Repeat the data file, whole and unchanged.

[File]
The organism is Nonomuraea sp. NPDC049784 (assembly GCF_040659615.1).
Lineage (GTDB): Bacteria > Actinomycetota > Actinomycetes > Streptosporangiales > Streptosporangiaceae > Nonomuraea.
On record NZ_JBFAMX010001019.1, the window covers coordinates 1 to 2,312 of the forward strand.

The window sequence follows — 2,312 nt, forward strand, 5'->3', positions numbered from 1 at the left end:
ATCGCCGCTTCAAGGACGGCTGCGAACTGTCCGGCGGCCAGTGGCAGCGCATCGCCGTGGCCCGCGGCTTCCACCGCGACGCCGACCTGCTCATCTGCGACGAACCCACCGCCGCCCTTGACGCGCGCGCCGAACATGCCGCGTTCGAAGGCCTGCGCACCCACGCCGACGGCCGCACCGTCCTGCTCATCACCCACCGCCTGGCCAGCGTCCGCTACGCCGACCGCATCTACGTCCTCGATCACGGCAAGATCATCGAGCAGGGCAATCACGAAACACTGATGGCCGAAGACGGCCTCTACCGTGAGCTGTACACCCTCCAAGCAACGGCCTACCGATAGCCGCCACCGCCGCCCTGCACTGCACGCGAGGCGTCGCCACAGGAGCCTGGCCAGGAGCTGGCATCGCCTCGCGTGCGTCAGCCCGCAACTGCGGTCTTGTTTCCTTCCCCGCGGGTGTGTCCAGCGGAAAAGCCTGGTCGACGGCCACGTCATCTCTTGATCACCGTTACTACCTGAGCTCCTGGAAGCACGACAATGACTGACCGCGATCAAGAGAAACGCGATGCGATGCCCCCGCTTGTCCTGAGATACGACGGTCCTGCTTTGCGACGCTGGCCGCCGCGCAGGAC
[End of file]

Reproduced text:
The organism is Nonomuraea sp. NPDC049784 (assembly GCF_040659615.1).
Lineage (GTDB): Bacteria > Actinomycetota > Actinomycetes > Streptosporangiales > Streptosporangiaceae > Nonomuraea.
On record NZ_JBFAMX010001019.1, the window covers coordinates 1 to 2,312 of the forward strand.

The window sequence follows — 2,312 nt, forward strand, 5'->3', positions numbered from 1 at the left end:
ATCGCCGCTTCAAGGACGGCTGCGAACTGTCCGGCGGCCAGTGGCAGCGCATCGCCGTGGCCCGCGGCTTCCACCGCGACGCCGACCTGCTCATCTGCGACGAACCCACCGCCGCCCTTGACGCGCGCGCCGAACATGCCGCGTTCGAAGGCCTGCGCACCCACGCCGACGGCCGCACCGTCCTGCTCATCACCCACCGCCTGGCCAGCGTCCGCTACGCCGACCGCATCTACGTCCTCGATCACGGCAAGATCATCGAGCAGGGCAATCACGAAACACTGATGGCCGAAGACGGCCTCTACCGTGAGCTGTACACCCTCCAAGCAACGGCCTACCGATAGCCGCCACCGCCGCCCTGCACTGCACGCGAGGCGTCGCCACAGGAGCCTGGCCAGGAGCTGGCATCGCCTCGCGTGCGTCAGCCCGCAACTGCGGTCTTGTTTCCTTCCCCGCGGGTGTGTCCAGCGGAAAAGCCTGGTCGACGGCCACGTCATCTCTTGATCACCGTTACTACCTGAGCTCCTGGAAGCACGACAATGACTGACCGCGATCAAGAGAAACGCGATGCGATGCCCCCGCTTGTCCTGAGATACGACGGTCCTGCTTTGCGACGCTGGCCGCCGCGCAGGAC